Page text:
Reliance Industries Ltd has decided to invest $50 million (about Rs 373 crore at current exchange rates) in a US-based firm set up by Microsoft co-founder Bill Gates to battle climate change.
The Indian company, which owns the world’s biggest oil refining complex, said in a stock-exchange filing it will make the investment in Breakthrough Energy Ventures II, LP in tranches over the next eight to 10 years.
The capital contribution constitutes 5.75% of the size of the fund contemplated at present.
Reliance, led by Asia’s richest man Mukesh Ambani, said Breakthrough Energy seeks to find solutions to the climate crisis by flexibly investing to develop breakthrough energy and agriculture technologies. It will invest the funds raised from the investors to support innovation in clean energy solutions.
The results of these efforts would have significant relevance for India and also provide good returns to the investors, Reliance said.
The announcement comes four years after Ambani, along with Gates, Alibaba’s Jack Ma and Amazon’s Jeff Bezos, had set up Breakthrough Energy, in a $1 billion deal, to fight climate change by innovating in green energy.
To be sure, the transaction is still subject to an approval from India’s central bank, the Reserve Bank of India (RBI). Reliance has said that the deal is not a ‘related party transaction’ as none of its promoters or group companies have any interest in it.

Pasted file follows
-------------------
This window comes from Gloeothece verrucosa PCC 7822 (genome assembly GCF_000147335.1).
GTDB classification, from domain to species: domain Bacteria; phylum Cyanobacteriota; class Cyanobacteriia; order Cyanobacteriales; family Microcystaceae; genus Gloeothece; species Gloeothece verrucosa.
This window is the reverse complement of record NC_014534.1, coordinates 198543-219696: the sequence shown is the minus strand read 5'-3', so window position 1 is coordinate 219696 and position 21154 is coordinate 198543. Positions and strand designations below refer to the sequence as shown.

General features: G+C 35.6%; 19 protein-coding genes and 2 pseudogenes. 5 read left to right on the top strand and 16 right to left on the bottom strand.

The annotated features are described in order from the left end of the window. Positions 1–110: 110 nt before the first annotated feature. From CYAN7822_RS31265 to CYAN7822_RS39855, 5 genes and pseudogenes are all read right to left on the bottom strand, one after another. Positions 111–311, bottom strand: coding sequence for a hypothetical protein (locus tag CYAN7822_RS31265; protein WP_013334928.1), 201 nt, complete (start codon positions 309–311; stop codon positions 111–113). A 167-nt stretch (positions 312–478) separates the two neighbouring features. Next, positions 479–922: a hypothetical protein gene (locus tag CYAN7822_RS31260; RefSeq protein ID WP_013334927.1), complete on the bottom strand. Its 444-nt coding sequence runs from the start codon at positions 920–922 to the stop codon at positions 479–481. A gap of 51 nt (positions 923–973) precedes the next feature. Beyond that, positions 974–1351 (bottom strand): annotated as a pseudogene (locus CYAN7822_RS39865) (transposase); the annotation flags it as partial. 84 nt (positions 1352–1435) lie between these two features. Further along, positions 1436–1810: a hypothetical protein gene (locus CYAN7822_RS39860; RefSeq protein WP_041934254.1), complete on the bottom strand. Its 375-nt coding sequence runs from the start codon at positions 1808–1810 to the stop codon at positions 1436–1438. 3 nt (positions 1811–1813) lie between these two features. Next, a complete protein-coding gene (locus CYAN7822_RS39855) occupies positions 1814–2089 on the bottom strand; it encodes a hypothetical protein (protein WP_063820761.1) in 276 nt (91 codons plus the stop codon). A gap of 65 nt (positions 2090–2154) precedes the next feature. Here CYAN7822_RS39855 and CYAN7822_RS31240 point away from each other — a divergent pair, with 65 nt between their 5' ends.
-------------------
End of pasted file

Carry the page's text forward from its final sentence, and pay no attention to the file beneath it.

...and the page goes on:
Several global hydrocarbon energy companies have been talking about moving into green solutions in the recent past. Earlier this week, British oil and gas major BP Plc said that it plans to move into green hydrogen production by creating clean-burning gas using wind power at one of its German refineries.
BP will look at creating clean-burning gas by utilising renewable power produced by wind energy developer Orstead at its North Sea wind farms. The process will split water into hydrogen and oxygen at the Lingen refinery and will commence in 2024.
Even Saudi Arabia, one of the world’s largest producers and exporters of fossil fuels, has been looking to diversify into green energy. Apart from investing billions of dollars in mega-scale solar projects, the country is also looking at green hydrogen.
The country is developing a futuristic city named Neom beside the Red Sea, at a cost of $500 billion. The city, which will have flying taxi robots, will be powered by green hydrogen, the BBC reported on Friday.
The BBC report said that while the US has been cold to the new fuel, countries and companies across Europe, Asia and West Asia have been working toward its adoption as a viable alternative to fossil fuels.